Amidst a turbulent Middle East with an excess of competing priorities for the international community, Lebanon has nearly devolved into a failed state. Yet while it is easy for many to overlook the small eastern Mediterranean country among wider regional issues, considering Lebanon’s state of affairs as an afterthought will have profoundly negative implications with substantial externalities. Certainly, the case of Lebanon is intricately intertwined with Middle Eastern geopolitics—something world leaders must recognize to prevent the coming tragedy that will extend beyond Lebanon’s borders.
The scale of Lebanon’s political and economic issues speaks to the inherent risks of avoiding the issue. A recent World Bank report paints a stark picture: “The Lebanon financial and economic crisis is likely to rank in the top 10, possibly top three, most severe crises episodes globally since the mid-nineteenth century.”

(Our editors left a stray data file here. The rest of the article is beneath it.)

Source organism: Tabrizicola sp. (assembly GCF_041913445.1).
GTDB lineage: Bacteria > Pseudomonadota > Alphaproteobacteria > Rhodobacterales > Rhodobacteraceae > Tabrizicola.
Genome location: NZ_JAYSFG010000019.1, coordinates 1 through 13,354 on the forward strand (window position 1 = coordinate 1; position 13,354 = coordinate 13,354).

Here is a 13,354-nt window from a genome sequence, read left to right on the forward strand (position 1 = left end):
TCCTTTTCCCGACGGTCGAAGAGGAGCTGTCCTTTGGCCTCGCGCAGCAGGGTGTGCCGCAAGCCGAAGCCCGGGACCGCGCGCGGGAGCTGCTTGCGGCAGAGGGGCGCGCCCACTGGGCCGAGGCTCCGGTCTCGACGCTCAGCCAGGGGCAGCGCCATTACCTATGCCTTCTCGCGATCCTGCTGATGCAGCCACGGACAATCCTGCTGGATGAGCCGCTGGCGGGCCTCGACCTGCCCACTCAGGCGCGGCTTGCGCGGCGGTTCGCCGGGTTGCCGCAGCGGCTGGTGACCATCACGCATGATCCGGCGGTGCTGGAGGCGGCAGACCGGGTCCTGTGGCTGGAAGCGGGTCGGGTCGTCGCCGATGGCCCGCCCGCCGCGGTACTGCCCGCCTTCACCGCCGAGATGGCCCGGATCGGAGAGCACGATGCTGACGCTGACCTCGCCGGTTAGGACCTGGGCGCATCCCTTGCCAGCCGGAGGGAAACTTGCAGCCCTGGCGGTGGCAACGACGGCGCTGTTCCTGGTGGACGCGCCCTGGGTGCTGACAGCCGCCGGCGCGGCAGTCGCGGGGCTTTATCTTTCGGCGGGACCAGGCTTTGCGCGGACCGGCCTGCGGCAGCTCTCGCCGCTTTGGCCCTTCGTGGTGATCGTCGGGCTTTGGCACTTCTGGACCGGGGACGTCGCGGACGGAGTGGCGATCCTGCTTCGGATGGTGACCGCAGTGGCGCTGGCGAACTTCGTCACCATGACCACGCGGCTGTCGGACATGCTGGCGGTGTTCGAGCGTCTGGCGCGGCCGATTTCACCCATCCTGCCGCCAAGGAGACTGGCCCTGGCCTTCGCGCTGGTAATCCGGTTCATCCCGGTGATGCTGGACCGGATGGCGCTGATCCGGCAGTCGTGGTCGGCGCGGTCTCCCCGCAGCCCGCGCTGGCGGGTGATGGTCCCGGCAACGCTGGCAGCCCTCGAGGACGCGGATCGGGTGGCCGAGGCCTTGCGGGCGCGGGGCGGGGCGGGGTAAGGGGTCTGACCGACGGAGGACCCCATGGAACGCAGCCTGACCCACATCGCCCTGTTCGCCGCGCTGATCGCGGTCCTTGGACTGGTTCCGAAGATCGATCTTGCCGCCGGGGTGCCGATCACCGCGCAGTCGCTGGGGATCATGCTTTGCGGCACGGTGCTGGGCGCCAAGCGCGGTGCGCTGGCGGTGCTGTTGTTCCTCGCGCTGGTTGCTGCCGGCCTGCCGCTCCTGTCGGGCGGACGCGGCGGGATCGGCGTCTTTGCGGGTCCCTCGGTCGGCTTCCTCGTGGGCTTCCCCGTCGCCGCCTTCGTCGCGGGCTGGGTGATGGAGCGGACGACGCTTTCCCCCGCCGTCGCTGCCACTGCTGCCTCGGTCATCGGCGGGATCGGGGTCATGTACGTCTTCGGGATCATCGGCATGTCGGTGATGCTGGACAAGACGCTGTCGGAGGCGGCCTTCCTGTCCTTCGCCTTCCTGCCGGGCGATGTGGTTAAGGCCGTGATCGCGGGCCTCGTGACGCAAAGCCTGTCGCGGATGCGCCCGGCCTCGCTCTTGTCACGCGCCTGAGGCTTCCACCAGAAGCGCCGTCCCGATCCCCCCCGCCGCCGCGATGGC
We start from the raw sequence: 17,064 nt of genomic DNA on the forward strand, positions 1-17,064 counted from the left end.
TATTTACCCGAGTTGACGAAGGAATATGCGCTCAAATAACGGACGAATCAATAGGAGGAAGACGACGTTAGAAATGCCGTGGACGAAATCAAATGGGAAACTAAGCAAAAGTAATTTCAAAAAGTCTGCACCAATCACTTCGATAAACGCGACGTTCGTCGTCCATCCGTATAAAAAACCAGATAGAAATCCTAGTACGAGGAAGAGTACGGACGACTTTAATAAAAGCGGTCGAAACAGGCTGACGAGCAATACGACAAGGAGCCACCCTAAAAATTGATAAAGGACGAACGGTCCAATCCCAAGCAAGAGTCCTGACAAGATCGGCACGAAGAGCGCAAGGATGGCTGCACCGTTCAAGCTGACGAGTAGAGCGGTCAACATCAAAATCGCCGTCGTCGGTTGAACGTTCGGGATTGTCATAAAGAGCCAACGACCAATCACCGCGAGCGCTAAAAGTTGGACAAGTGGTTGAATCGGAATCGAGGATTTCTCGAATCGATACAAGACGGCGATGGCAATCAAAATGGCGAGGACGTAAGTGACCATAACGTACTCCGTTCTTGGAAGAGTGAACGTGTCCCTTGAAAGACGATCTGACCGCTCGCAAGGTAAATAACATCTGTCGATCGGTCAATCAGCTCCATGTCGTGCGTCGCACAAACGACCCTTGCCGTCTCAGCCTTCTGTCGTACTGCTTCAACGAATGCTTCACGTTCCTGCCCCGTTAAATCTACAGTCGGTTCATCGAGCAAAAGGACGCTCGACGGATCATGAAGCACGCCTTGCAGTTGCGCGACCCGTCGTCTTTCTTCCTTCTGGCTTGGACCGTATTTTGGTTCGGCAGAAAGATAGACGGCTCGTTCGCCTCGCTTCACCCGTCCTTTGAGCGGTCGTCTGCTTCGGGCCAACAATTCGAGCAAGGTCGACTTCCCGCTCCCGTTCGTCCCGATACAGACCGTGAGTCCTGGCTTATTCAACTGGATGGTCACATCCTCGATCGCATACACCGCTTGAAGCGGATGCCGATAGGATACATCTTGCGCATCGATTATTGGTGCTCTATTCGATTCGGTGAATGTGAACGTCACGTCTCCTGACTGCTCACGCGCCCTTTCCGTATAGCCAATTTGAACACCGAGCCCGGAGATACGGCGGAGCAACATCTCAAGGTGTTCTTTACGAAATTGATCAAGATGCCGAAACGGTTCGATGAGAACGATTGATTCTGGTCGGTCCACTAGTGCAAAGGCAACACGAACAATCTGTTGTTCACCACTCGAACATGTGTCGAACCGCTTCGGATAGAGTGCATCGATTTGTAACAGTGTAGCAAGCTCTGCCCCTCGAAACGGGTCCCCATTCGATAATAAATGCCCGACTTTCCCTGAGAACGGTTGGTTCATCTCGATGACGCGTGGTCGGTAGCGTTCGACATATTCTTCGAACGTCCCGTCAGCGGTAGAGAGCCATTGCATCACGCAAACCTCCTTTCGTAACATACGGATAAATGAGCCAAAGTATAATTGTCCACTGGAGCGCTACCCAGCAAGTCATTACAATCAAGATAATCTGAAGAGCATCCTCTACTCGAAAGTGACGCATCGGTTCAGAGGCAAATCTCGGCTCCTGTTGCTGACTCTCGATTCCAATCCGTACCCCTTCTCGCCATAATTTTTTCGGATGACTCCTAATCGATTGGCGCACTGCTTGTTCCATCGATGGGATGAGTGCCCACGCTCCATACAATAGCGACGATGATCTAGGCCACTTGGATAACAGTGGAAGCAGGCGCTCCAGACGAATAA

The economic metrics do not lie. GDP has fallen by nearly 40 percent between 2018 and 2020, unemployment has risen from 28 percent in February 2020 to 40 percent in December 2020, and the Lebanese Lira has reached a real exchange rate—per black market prices—of over LBP 17,000/USD. Merchandise imports have nosedived by 45 percent as inflation has forced the stock of currency in circulation to increase by 197 percent. As a result, over half the population now lives under the poverty line.
The report, citing its Fall 2020 Lebanon Economic Monitor, elegantly defines the crisis as “The Deliberate Depression.” The term is applicable—Lebanon’s ruling class has done little to address the structural issues underpinning the crisis, best personified by the failure to form a cabinet for over eight months. Rather, Lebanon’s political figureheads have worked to sustain the patronage system that enriches them, as serious structural reforms would upend their looting of the country. The result is manufactured political gridlock that only harms Lebanese.